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Sadananda Pyne Vs. Harinam Sha and anr. - Court Judgment

LegalCrystal Citation
Decided On
Case NumberA.F.O.D. No. 170 of 1948
Reported inAIR1950Cal179
ActsSuccession Act, 1925 - Sections 263, 283 and 283(1); ;Hindu Law
AppellantSadananda Pyne
RespondentHarinam Sha and anr.
Appellant AdvocateHiralal Chakravarty and ;Shyamadas Bhattacharjya, Advs.
Respondent AdvocateApurba Dhan Mukherji and ;Chandra Narayan Laik, Advs.
DispositionAppeal allowed
Cases ReferredJugdanund v. Kesubnund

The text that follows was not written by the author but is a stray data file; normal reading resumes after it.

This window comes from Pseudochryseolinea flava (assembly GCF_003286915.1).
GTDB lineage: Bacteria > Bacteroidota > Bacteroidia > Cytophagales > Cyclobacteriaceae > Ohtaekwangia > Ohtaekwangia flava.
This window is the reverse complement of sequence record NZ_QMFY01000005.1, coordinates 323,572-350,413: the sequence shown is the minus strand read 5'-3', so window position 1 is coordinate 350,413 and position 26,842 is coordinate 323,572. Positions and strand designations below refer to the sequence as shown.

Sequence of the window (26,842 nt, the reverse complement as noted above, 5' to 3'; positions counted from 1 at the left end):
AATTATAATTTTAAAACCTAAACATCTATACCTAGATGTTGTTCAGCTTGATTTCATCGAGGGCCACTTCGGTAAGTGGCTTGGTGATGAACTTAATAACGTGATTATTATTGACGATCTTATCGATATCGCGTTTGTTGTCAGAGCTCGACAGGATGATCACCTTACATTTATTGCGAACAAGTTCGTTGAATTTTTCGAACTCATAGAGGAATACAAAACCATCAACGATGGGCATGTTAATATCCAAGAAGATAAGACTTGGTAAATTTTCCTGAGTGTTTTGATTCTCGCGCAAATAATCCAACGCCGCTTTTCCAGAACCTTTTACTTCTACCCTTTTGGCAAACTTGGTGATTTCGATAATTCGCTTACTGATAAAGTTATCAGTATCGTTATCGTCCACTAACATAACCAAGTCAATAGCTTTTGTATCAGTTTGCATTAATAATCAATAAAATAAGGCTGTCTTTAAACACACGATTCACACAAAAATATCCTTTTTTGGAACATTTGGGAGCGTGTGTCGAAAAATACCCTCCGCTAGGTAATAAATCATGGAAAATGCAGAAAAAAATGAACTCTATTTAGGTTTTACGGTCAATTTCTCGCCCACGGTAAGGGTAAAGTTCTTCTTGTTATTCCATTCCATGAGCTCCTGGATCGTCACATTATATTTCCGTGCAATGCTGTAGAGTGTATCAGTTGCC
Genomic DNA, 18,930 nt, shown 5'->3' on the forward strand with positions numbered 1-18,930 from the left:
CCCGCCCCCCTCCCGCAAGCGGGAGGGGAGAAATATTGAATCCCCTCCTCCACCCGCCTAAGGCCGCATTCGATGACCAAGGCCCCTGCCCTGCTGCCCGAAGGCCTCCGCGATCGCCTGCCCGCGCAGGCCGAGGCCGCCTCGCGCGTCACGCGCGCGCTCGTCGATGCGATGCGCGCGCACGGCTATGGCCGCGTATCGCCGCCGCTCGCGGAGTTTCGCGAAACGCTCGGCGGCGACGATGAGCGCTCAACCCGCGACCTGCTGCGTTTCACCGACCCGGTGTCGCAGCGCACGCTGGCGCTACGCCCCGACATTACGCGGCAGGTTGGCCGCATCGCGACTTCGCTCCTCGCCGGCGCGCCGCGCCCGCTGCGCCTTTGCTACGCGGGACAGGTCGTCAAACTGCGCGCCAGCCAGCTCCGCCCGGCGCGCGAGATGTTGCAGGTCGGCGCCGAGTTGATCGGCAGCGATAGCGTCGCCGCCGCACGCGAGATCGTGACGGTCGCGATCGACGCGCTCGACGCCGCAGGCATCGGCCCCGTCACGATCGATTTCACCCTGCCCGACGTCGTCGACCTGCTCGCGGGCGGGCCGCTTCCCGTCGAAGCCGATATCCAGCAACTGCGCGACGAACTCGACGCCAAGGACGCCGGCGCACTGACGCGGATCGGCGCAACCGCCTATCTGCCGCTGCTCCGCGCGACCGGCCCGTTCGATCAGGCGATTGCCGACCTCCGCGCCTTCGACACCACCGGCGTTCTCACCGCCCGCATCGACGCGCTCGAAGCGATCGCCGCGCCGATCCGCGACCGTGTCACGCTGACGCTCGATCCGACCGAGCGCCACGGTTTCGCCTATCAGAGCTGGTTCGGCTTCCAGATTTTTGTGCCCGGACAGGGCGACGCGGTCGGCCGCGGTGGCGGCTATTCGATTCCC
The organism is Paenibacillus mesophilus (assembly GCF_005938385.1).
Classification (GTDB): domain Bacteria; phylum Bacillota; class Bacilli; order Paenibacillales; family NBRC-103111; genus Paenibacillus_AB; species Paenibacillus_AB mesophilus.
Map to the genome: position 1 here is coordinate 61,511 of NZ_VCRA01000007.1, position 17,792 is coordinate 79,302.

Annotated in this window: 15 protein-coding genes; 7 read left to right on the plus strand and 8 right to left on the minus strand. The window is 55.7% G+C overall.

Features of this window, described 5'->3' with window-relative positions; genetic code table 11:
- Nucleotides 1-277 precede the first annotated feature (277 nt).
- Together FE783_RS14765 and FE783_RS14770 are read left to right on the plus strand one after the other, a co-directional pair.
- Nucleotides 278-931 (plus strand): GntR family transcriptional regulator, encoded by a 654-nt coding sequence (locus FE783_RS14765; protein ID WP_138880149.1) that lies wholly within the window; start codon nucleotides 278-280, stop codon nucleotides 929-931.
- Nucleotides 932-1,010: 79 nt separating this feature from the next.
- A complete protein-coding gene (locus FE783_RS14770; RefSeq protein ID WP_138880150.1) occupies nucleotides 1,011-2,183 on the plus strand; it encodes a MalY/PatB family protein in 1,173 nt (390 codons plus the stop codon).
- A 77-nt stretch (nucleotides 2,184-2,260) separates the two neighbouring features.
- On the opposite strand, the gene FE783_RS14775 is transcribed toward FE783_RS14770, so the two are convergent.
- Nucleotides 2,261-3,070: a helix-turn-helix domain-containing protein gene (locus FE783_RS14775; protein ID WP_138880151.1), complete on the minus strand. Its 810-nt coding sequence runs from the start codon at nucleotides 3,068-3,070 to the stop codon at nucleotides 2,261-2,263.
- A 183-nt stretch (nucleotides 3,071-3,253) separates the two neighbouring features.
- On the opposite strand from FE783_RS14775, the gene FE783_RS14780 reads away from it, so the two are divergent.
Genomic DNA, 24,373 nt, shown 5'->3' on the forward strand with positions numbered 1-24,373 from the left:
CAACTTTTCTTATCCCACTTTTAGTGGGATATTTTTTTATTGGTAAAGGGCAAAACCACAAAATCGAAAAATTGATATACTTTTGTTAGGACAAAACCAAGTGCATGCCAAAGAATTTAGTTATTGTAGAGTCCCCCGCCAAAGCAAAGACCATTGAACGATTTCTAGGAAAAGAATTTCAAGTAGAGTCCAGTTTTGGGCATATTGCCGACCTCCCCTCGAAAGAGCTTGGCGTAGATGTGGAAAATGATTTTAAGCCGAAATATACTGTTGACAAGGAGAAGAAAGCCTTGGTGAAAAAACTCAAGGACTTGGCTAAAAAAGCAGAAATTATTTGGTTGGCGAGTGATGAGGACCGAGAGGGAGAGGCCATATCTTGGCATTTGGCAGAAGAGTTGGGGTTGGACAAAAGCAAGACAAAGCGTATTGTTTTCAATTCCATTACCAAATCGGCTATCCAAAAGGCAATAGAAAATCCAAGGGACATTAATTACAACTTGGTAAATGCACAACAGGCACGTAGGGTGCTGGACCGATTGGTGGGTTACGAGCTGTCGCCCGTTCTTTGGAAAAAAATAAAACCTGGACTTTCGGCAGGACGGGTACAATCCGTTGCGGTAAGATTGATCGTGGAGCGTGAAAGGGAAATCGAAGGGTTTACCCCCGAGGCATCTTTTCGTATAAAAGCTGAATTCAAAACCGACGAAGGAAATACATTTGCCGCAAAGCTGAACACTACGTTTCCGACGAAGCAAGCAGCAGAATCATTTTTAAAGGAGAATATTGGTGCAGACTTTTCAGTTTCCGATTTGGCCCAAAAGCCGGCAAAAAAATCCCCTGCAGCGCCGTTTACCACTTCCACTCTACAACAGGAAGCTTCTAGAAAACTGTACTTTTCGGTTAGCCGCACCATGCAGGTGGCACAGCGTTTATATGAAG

- das gupta, j.1. the principal question for decision in this appeal is whether the dikshaguru of a hindu not being the person who invested him with the sacred thread is his heir, on failure of other heirs. the appeal is against the decision of a probate court, allowing an application for revocation of a probate that bad been granted of a will of one manmatha nath mandal, who will be later referred to simply as manmatha. manmatha died in july 1933, leaving his widow manada bala dassi hereinafter referred to as manada. manada died in 1945. disputes arose over properties left by manmatha, after the death of manada, between purchasers from pachkari bhuian who sold as a guardian of gokul said to have been adopted by manmatha and the purchaser from janaki nath chakravarti who claimed to be.....

Das Gupta, J.